We should take dire economic forecasts with a big pinch of salt

Either way, after getting so wrong at the start of the cost of living crisis, the Bank of England may once again misjudge the outlook we find ourselves in. The error this time around has less to do with inflation and more with the focus on the economy’s downside potential.

Given the political hysteria around the current cost of living crisis, this is in some ways an understandable mistake. Everyone seems to be freaking out.

However, to restore lost credibility, it is essential that the Bank does not allow itself to be carried away by the latest wave of pessimism. As Savvas Savouri, chief economist at Toscafund Asset Management, pointed out in a recent note, the Bank’s latest forecasts are based on assumptions that are indeed quite suspect.

To begin with, the Bank assumes that energy and commodity prices will follow current market expectations for the next six months and then remain high in perpetuity thereafter. Even against the backdrop of European economies scrambling to wean themselves off Russian hydrocarbons, this seems extraordinarily unlikely and quite out of step with past experience of oil price spikes.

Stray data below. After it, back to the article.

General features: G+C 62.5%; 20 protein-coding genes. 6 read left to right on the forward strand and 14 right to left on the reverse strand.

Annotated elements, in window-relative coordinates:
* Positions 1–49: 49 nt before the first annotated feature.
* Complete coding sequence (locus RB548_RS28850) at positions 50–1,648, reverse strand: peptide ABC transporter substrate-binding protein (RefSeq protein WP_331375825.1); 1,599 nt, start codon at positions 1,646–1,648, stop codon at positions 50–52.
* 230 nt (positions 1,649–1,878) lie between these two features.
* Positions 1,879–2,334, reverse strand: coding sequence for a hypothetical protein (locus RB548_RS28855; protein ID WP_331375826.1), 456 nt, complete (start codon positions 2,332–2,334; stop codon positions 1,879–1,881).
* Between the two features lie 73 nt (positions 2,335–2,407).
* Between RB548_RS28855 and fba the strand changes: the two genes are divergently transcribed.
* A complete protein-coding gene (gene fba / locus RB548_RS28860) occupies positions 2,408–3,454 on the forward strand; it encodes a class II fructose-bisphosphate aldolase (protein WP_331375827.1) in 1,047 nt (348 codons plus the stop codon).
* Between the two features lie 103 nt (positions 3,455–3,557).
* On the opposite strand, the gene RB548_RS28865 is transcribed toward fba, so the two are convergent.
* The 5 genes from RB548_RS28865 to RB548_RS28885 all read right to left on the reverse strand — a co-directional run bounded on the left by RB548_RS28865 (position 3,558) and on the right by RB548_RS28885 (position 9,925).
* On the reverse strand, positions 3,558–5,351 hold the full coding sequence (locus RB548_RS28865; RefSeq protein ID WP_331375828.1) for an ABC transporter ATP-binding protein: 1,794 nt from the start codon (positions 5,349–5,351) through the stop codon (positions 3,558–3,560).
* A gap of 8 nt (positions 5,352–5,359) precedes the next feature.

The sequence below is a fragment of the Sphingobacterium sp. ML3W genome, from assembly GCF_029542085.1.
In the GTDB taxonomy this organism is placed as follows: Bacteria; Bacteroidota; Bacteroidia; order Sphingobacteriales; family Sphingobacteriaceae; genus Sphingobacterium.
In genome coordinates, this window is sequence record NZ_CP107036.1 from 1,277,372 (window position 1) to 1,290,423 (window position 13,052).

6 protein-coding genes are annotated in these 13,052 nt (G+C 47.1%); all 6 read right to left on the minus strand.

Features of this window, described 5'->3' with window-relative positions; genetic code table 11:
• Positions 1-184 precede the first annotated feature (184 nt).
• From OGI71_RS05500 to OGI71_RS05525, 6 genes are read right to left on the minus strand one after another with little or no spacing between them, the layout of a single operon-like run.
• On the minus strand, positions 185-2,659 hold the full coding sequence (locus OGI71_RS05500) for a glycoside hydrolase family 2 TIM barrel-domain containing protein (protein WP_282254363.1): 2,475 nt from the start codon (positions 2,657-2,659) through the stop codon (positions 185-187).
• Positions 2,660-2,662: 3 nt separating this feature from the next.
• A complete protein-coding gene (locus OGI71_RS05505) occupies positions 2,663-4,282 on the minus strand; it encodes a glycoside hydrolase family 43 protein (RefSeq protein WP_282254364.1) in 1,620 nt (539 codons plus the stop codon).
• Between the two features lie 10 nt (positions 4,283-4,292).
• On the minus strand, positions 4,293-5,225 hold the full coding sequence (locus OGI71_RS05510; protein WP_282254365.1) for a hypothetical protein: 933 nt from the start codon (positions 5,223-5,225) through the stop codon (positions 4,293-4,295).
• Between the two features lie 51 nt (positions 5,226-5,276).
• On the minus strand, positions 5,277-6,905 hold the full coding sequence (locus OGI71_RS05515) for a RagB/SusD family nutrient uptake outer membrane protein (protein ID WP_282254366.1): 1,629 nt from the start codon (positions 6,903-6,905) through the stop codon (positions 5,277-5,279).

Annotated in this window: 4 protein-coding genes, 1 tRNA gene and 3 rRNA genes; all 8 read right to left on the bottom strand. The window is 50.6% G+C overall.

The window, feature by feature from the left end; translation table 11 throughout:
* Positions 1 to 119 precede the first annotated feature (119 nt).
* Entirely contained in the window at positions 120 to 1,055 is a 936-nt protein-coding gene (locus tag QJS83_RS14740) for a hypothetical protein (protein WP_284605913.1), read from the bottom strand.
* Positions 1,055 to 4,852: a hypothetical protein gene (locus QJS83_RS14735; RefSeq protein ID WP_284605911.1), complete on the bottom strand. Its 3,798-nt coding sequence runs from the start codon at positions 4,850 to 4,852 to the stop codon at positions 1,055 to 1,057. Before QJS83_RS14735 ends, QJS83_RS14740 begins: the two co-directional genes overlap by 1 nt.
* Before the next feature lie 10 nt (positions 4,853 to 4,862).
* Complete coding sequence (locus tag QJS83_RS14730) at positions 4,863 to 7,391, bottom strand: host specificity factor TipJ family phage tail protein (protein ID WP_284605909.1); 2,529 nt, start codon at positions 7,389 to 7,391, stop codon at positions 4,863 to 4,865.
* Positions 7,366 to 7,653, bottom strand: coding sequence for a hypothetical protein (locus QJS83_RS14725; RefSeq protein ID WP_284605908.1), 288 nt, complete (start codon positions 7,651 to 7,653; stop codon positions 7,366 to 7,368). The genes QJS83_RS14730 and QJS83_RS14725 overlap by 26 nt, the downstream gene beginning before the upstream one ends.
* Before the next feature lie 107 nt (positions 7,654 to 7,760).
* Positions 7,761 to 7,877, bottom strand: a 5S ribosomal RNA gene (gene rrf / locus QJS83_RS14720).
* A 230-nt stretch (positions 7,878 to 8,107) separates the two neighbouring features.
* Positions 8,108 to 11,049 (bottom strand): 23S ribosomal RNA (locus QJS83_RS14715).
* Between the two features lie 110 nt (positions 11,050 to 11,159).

It is much more likely that with a rapid slowdown in economies, energy prices will fall quite significantly over the next couple of years. And in doing so, they will exert strong pressure on overall inflation rates, bringing wage and price growth back to the same level.

The assumption that fiscal policy will remain as it is now – implying no further relief from the cost of living crisis – also seems questionable.

Rishi Sunak, the chancellor, insists he will wait for the autumn budget, when the energy price trend should be clearer, before deciding whether to act. But unless he has a political death wish, he most certainly must act if energy prices stay where they are today. Such a stimulus would bring immediate relief to the economy.

Moreover, the Bank’s forecast is based on market expectations that the bank rate will reach 2.5% by the middle of next year. Yet even Bailey seems to suggest that this figure is too high given the current recessionary pressures on the UK economy.

In other words, there are all kinds of reasons to think that the forecasts are too pessimistic.